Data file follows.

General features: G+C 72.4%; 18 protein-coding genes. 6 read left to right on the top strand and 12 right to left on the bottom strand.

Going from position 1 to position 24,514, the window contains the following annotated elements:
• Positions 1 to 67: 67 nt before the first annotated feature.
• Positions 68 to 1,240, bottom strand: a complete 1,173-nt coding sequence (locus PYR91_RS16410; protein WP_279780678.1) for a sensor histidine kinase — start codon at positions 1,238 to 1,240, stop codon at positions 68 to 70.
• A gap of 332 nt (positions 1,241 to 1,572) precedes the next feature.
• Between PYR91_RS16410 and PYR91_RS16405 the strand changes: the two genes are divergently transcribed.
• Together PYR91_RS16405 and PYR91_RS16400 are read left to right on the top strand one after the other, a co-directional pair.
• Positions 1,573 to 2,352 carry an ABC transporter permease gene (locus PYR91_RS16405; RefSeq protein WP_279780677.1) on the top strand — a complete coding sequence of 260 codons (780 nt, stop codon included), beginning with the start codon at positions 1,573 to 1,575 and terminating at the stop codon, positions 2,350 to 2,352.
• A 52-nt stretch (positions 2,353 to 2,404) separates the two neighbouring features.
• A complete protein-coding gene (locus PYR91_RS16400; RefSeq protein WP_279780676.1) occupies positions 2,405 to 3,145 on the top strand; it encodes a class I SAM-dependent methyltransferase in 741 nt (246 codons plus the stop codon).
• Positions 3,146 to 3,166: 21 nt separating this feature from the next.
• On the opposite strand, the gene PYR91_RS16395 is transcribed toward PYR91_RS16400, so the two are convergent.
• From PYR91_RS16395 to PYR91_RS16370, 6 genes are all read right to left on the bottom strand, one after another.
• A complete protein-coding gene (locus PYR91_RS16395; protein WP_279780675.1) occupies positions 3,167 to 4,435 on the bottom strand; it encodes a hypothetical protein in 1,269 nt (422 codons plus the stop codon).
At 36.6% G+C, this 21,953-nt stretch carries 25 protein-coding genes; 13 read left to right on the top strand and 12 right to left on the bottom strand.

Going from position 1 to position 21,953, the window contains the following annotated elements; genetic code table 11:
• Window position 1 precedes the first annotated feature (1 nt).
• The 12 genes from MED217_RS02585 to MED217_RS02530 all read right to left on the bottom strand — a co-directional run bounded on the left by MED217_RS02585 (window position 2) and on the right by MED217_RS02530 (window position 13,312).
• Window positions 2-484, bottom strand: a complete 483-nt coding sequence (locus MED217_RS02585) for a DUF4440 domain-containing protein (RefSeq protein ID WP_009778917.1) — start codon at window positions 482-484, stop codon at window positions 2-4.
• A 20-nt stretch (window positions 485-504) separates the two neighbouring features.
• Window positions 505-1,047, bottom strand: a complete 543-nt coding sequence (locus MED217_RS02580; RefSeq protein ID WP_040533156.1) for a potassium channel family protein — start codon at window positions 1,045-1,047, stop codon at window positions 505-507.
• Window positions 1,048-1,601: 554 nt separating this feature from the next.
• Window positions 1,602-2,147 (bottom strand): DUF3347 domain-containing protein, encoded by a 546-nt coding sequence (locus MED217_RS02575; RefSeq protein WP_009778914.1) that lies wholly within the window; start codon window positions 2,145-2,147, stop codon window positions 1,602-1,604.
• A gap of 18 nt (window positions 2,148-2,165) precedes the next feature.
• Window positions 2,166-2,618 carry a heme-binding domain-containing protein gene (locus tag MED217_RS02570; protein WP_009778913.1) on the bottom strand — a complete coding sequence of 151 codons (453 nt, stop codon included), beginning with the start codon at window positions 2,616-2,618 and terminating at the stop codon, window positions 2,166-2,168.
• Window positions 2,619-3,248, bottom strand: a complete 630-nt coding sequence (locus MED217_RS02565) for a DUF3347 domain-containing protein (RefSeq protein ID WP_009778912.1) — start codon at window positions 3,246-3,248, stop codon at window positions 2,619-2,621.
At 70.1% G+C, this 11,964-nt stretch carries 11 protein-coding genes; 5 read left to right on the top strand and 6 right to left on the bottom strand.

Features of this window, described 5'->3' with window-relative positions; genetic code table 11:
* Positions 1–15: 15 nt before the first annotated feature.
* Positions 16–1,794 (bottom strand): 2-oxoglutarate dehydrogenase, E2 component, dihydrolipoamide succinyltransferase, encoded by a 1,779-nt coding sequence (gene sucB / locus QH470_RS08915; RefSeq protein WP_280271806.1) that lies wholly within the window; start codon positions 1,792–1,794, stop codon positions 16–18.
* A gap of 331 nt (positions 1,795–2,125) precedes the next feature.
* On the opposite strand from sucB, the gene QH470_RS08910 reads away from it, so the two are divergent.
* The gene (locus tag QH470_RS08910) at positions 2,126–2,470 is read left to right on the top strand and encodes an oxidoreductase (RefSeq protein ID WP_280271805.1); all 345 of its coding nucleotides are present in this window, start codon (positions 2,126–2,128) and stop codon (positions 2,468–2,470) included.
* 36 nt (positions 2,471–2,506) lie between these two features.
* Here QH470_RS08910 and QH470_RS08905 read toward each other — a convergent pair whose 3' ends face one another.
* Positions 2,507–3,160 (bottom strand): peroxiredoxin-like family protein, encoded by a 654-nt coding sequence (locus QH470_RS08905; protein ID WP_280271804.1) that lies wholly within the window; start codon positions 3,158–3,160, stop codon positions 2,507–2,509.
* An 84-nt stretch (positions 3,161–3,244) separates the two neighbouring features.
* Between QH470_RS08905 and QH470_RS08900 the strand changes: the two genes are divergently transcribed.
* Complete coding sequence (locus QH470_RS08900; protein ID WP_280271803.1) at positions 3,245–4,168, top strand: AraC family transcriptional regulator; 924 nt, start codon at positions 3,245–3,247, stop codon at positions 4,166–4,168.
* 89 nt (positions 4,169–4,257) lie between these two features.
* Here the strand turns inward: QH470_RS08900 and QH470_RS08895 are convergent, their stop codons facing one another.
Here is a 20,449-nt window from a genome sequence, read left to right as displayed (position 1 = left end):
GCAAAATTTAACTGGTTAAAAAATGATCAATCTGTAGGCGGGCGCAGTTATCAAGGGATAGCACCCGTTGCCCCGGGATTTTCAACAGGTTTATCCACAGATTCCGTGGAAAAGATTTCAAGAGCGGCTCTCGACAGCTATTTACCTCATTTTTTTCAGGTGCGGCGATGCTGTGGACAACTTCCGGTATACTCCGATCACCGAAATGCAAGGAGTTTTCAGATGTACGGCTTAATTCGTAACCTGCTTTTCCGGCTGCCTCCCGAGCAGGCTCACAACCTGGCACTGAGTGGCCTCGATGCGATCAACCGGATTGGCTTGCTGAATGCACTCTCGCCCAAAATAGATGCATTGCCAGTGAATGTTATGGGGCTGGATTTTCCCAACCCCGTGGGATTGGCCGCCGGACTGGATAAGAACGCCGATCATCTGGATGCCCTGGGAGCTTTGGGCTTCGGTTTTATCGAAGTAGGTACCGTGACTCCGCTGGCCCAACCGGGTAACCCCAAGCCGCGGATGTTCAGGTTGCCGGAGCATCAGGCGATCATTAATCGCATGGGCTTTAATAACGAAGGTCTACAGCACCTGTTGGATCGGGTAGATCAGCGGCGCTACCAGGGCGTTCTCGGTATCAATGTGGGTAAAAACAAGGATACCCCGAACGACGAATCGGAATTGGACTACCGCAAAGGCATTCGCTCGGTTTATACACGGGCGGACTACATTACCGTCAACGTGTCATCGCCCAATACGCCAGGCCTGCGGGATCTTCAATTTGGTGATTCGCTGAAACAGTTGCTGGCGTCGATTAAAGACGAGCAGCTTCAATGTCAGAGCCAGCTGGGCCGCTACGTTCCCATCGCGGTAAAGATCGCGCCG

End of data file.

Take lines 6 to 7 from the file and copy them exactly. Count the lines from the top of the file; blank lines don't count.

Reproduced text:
• Between PYR91_RS16410 and PYR91_RS16405 the strand changes: the two genes are divergently transcribed.
• Together PYR91_RS16405 and PYR91_RS16400 are read left to right on the top strand one after the other, a co-directional pair.